Are You Working Out Too Hard?

Are You Working Out Too Hard?

The benefits of regular exercise extend beyond weight management, including a better mood, increased energy, glowing skin, and disease prevention. However, you must train carefully in order to avoid common exercise risks, which include improper posture, overworking joints and muscles, and too-frequent gym sessions – resulting in injuries large and small.

Reaping only the health benefits of exercise is simple - if you pay attention to the following signs that you are working your body too hard:

1. No Pain, No Gain?

Take this fitness maxim with a grain of salt. Your body is intelligent, and when one of your limbs or joints sends pain signals, it’s letting your brain know that either you’ve overworked it or are using it incorrectly.

It’s essential that you avoid the latter and long-term injury by learning the proper form before you undertake a new activity or sport – and consciously analyze your form throughout. One of the most common causes of injury at the gym is lifting. Ask a certified trainer to teach you how to position your body and engage the appropriate core or isometric muscles when you lift, especially on specific weight machines. If you’re employing proper form and still feeling pain, you are experiencing delayed onset muscle soreness (DOMS) from a previous rigorous workout and should give yourself a rest day, at least for that subset of muscles.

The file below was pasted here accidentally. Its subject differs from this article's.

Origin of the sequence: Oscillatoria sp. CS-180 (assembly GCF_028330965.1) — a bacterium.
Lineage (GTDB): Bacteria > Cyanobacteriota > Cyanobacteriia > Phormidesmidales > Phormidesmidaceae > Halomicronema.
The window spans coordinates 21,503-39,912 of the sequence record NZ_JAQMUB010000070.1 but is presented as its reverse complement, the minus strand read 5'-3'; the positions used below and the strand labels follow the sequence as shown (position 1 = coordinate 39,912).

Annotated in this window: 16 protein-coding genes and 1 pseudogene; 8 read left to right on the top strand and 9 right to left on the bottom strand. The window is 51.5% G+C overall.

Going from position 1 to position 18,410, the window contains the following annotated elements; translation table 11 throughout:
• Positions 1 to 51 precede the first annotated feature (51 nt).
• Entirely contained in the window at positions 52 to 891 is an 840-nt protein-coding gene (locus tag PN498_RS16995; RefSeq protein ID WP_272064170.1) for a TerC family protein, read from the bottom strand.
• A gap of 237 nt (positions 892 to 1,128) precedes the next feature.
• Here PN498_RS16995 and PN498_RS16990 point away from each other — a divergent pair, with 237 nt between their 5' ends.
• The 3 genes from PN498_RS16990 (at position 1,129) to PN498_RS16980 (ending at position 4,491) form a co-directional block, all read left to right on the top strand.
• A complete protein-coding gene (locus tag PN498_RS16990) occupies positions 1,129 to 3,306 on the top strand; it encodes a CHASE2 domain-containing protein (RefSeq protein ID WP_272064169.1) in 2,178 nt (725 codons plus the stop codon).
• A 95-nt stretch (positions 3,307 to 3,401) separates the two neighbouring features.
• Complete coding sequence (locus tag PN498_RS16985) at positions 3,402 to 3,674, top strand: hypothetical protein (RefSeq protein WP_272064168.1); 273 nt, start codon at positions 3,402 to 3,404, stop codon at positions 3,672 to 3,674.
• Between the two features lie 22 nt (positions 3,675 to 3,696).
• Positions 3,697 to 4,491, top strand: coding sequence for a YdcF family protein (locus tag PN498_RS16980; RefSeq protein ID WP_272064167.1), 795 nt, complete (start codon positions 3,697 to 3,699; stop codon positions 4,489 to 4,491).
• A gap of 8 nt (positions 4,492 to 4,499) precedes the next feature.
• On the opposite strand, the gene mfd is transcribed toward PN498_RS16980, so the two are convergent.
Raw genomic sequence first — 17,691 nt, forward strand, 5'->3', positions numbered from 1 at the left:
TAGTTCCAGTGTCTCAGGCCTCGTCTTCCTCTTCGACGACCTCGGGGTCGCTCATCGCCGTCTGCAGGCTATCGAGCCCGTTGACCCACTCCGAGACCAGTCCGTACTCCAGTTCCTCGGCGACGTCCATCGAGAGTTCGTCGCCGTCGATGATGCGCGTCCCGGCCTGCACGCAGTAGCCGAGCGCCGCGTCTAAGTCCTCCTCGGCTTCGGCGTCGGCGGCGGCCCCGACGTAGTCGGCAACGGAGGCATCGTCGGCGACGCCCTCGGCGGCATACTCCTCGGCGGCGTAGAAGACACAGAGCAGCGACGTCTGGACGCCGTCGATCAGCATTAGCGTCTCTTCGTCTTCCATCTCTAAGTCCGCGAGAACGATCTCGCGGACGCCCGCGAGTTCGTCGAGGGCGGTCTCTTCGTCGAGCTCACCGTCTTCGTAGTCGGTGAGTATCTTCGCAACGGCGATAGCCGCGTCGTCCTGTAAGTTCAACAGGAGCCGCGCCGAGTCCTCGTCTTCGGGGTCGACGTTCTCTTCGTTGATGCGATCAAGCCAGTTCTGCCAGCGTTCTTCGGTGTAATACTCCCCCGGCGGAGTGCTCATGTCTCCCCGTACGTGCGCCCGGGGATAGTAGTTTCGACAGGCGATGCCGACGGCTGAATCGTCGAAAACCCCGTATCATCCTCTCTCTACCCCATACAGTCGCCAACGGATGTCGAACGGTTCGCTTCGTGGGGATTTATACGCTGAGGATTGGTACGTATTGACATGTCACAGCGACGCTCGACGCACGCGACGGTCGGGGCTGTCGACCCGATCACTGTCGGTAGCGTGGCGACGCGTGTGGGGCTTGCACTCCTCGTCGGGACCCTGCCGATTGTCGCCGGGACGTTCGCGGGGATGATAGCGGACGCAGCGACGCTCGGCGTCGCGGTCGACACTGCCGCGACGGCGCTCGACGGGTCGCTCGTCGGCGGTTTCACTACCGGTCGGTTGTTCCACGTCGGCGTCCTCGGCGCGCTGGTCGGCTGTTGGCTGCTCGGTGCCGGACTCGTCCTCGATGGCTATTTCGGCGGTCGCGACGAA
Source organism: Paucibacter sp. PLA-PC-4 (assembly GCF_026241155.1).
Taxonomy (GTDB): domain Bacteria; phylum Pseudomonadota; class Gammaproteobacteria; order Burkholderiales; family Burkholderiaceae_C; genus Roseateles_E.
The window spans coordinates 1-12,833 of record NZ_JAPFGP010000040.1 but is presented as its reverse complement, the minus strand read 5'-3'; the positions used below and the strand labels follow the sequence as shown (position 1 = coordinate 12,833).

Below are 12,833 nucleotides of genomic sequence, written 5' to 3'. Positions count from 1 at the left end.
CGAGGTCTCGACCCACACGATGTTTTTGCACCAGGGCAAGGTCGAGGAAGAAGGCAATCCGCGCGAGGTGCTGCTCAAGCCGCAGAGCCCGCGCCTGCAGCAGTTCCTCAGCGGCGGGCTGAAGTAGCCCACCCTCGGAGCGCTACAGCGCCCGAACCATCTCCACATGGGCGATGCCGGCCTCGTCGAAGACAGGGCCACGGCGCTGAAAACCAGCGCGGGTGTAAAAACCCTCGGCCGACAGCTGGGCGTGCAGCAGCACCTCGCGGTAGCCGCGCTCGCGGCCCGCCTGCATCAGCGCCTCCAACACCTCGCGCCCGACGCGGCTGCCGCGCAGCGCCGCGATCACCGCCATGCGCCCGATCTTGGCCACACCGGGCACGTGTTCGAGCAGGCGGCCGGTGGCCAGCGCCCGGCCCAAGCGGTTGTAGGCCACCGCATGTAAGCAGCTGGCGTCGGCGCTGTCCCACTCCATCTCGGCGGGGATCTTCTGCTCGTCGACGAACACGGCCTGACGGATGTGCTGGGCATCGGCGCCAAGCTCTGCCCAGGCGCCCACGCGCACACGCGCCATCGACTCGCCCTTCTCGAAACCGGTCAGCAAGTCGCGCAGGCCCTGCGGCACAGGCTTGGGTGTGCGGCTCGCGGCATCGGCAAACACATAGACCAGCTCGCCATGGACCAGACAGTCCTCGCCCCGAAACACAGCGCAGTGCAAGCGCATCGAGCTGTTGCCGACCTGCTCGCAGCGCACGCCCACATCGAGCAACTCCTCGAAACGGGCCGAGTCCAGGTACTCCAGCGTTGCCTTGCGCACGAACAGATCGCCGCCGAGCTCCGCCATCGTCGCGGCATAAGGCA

2. Trouble catching ZzZs

Getting restful sleep should be easier with regular exercise. If you find yourself unable to sleep at night, you may either be working out and re-energizing too late in the evening, or overworking yourself. An overworked body will often keep your sympathetic nervous system buzzing late into the evening. It’s essential that if you had restless sleep the night before, you exercise lightly or skip a day to allow your mental clock to wind down.

3. Gym addiction 

Although not classified as a disorder by the Diagnostic and Statistical Manual of Mental Disorders, exercise addiction is very real. If you find yourself anxious for a majority of the day in anticipation of your workout, re-arranging major obligations for extra work out time, reliant on exercise for happiness, and working out for hours at a time, you may be addicted to exercise and should seek professional help.

Exercise should be a priority and supplement to your life but should not replace everyday needs, not to mention that your body could be in serious harm without proper recovery time. Your muscles may be overworked and in shock, and your immune system is especially susceptible to illness.

4. Halted progress

If you notice your body and progress levels stagnating, you may be tearing your muscles or burning your muscles in over-training. Over-exercising can also cause your body stress, spiking your cortisol levels and increased fat disposition. In this case, pull back and allow yourself rest days with proper nourishment. Consult a trainer about alternating arm or leg exercise days so you can avoid this in the future.

 


CATEGORIES: Workout, Fitness, Exercise, Gym, Injury, Exhaustion, Rest, Addiction